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    How did eighteenth-century musicians learn to compose, and how were they able to produce musical works with such comparative ease and fluency? What were the strategies at play that enabled even the most workman-like of composers to produce vast amounts of competent music, and how was it possible for almost any professional keyboard player to improvise a passable fugue? It is only recently that scholars have sought the answers to such questions. Groundbreaking work by Gjerdigen (1988; 2007a), Porter (2000; 2002), Renwick (1995), and others, provides a fascinating glimpse of the working methods of eighteenth-century musicians, and also offers implications for contemporary music theory teaching. Historically, training musicians in the art of composition has been one of theory’s primary goals, and it could be argued that the ability to replicate a musical style is a true litmus test of deep understanding. Theory instruction in Australia, however, often falls short in this regard, confining itself instead to drilling rudiments, basic voice-leading tasks, and superficial analysis such as labeling chords. This paper aims to show how theory teaching can be reenvisioned to include style composition as a pedagogically powerful and rewarding activity. It also highlights the key usefulness of eighteenth-century pedagogies in unlocking windows into the common-practice idiom

    Towards a Galant Pedagogy: Partimenti and Schemata as Tools in the Pedagogy of Eighteenth-Century Style Improvisation

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    This article presents a pedagogical approach for teaching modern-day students how to improvise in eighteenth-century style based on Gjerdingen’s schemata and the tradition of partimenti. We present results from a pedagogical experiment conducted at the Eastman School of Music, in which students’ improvisations were recorded. We offer a qualitative assessment of selected student improvisations in order to demonstrate the merits of this approach for teaching music theory and historical improvisation. We also address the challenges associated with implementing such a pedagogical approach in modern-day theory curricula. We conclude by reflecting on sonata-form improvisations by the authors and discuss the theoretical implications of attempting to construct complete movements based on Gjerdingen’s schemata and formal considerations

    From Partimento to Finished Work Realizing, Revising, and Expanding Partimenti Using Techniques of the Bach Family

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    The centrality of thoroughbass to eighteenth-century musical composition has long been recognized; but only in the past two decades has the related branch of partimento begun to receive full scholarly attention, despite its intense cultivation in eighteenth-century Neapolitan conservatories, its dissemination to other European musical centers, and its continuation as a living tradition to the present day. While scholars have demonstrated partimento’s importance as a training ground for professional musicians, the full extent of its potential for the training of composers remains largely undisclosed, in part because training in composition through partimenti was and remains an oral tradition passed from maestros to their pupils. This dissertation seeks to fill that gap by showing processes for converting the raw material of partimenti into finished musical compositions, in effect demonstrating some of the implicit knowledge that experienced partimento players would have brought to their advanced work. Two opening chapters illustrate simple and imitative partimenti and explain some of the musical lessons they embody. The dissertation then devotes two chapters to preludes and fugues from the second book of Johann Sebastian Bach’s Well-Tempered Clavier that exist in early and revised versions. The early versions of these works are always simpler than the later ones, and they are shown to reduce to fairly simple partimento-like progressions; specific techniques that Bach uses to change these relatively simple pieces to their finished, canonic forms involve a variety of compositional methods that are explored here, most of them involving techniques of expansion. A still greater variety of techniques, some quite simple, others involving revisions to the musical form, others producing wholesale changes of genre, appear in the revisions that Bach’s son Carl Philipp Emanuel undertook when revising an early keyboard suite and several early sonatas. First written in the 1730s and revised in the following decade, these movements also reduce to simpler progressions, but exhibit a fuller range of techniques for converting sparse works to finished forms. Three chapters are devoted to several of these movements by C.P.E. Bach. These techniques of elaboration and revision by two generations of the Bach family form a basis for demonstrations that occupy the dissertation’s final two chapters. In the first demonstration, a partimento by Fedele Fenaroli is treated to multiple elaborations, from a figurated upper voice to a more finished, intricate version, as specific points are identified as suitable for various kinds of expansion, as well as rhythmic and contrapuntal elaboration. The second demonstration realizes a four-part fugue from the Langloz manuscript in multiple ways, the first resembling what a keyboard player might first devise, later ones expanding the fugue with additional subject entries, episodes, stretti, and the like. These demonstrations aim to recreate possibilities that an advanced partimento player would recognize, realizing in a stylistically appropriate way some of the possibilities implicit in a partimento’s raw material.PHDMusic: TheoryUniversity of Michigan, Horace H. Rackham School of Graduate Studieshttps://deepblue.lib.umich.edu/bitstream/2027.42/145905/1/hyesahn_1.pd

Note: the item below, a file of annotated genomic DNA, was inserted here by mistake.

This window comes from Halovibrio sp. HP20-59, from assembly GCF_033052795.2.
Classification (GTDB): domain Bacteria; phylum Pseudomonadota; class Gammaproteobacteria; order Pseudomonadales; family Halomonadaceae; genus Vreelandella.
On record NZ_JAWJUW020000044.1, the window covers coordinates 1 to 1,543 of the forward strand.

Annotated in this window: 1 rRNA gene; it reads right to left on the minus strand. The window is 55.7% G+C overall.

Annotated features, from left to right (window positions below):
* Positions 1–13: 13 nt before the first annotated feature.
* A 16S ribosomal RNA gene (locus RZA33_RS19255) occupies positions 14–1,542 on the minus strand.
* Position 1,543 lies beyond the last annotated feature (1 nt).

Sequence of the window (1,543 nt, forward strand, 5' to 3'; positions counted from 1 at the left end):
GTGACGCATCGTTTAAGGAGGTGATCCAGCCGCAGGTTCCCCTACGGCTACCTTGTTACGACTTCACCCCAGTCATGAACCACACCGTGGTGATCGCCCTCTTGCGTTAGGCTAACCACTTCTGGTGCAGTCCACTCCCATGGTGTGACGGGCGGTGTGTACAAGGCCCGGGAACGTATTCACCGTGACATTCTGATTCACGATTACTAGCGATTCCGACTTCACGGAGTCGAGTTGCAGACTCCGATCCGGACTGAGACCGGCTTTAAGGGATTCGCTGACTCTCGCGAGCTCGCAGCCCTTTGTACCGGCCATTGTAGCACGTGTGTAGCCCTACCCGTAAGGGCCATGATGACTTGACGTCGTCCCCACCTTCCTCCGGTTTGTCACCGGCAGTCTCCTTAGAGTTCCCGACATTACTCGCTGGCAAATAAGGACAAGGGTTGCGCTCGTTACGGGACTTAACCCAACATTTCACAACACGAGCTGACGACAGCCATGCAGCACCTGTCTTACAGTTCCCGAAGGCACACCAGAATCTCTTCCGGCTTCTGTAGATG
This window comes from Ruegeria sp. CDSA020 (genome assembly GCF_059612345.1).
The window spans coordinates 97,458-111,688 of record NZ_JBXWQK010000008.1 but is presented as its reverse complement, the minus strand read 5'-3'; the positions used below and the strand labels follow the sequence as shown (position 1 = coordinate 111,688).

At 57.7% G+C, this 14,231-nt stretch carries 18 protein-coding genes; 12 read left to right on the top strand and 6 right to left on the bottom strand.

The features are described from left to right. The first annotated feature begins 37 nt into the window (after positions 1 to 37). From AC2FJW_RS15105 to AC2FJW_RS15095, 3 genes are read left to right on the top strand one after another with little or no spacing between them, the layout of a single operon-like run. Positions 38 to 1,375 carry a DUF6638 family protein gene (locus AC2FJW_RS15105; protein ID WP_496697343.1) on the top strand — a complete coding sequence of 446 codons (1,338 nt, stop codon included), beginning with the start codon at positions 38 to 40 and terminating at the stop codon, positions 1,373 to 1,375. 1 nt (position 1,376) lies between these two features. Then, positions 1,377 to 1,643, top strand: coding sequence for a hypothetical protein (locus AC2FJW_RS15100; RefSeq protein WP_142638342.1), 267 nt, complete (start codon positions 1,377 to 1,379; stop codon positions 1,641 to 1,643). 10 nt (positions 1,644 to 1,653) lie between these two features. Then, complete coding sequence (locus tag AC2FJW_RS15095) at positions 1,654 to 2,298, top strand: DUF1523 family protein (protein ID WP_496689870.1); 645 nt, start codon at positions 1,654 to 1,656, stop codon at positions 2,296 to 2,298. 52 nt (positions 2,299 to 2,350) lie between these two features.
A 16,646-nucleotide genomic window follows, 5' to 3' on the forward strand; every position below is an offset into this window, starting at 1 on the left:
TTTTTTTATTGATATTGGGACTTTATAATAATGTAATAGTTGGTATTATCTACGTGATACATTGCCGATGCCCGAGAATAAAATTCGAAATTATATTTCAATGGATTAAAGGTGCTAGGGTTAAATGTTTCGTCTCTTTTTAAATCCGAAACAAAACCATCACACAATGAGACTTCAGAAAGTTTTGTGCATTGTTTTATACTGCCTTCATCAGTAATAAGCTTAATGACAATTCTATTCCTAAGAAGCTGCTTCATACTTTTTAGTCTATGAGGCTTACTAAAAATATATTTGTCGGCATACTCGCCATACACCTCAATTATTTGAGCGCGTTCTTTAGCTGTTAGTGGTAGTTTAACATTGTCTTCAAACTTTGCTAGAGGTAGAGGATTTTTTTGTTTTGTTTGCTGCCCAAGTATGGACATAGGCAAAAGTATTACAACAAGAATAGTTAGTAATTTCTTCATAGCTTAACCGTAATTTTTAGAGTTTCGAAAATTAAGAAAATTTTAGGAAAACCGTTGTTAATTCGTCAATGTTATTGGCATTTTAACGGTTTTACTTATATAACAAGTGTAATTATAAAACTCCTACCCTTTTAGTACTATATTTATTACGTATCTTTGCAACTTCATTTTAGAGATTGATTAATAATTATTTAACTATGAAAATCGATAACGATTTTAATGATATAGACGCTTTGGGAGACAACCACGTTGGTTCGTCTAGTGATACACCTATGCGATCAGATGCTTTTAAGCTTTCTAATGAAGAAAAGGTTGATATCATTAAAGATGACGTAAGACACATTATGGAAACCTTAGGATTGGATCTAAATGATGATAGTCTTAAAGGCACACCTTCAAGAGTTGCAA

Il Gradus as Parnassum di Fedele Fenaroli

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    Illustrates the structure and goals of the treatise Regole e partimenti by Fedele Fenarol